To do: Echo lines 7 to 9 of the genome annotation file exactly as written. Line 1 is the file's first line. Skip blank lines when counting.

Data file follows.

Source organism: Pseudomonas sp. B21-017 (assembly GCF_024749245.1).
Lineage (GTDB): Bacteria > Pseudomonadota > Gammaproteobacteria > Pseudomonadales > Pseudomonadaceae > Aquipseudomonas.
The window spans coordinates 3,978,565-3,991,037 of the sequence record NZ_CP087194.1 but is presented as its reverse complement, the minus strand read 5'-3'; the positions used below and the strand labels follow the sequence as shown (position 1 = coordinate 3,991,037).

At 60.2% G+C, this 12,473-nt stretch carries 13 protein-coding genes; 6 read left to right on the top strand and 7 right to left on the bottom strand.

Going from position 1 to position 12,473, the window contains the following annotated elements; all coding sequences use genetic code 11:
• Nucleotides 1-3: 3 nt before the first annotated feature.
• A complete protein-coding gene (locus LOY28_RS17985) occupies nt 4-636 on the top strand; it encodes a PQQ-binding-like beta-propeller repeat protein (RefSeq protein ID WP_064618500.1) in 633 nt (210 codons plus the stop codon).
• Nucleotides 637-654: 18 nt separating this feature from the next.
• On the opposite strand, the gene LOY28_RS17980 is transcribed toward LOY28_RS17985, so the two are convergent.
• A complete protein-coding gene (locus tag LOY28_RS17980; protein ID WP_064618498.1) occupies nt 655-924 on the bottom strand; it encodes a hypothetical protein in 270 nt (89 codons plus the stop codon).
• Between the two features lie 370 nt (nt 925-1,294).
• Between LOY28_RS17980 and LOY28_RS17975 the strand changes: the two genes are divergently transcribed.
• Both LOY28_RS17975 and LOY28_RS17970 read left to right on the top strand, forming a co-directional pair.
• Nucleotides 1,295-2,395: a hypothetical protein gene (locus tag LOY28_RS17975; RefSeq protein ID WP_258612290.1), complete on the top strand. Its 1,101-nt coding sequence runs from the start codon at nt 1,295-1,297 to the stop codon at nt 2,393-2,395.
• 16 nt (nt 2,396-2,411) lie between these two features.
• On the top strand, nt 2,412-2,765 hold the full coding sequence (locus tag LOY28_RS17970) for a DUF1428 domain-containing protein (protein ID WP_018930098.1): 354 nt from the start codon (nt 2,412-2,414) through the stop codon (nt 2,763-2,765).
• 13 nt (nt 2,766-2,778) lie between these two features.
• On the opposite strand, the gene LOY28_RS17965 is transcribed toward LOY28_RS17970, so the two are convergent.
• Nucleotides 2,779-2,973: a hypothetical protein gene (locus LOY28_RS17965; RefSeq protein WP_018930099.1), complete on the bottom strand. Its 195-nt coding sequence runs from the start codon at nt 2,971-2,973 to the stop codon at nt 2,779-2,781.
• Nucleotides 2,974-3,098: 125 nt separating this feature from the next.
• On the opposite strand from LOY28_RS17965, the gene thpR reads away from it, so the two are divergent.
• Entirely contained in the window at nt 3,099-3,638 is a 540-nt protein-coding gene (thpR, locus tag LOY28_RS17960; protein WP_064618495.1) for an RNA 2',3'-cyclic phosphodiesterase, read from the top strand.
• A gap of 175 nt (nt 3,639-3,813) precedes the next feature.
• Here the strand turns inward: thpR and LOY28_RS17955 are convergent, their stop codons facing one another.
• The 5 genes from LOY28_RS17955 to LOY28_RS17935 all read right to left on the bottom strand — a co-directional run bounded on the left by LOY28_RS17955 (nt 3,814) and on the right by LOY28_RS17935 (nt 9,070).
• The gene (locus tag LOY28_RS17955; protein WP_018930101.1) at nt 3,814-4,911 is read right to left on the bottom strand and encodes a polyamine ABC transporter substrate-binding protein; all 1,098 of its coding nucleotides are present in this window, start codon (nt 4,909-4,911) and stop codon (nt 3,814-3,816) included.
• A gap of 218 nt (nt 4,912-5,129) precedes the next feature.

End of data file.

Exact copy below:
• A complete protein-coding gene (locus LOY28_RS17985) occupies nt 4-636 on the top strand; it encodes a PQQ-binding-like beta-propeller repeat protein (RefSeq protein ID WP_064618500.1) in 633 nt (210 codons plus the stop codon).
• Nucleotides 637-654: 18 nt separating this feature from the next.
• On the opposite strand, the gene LOY28_RS17980 is transcribed toward LOY28_RS17985, so the two are convergent.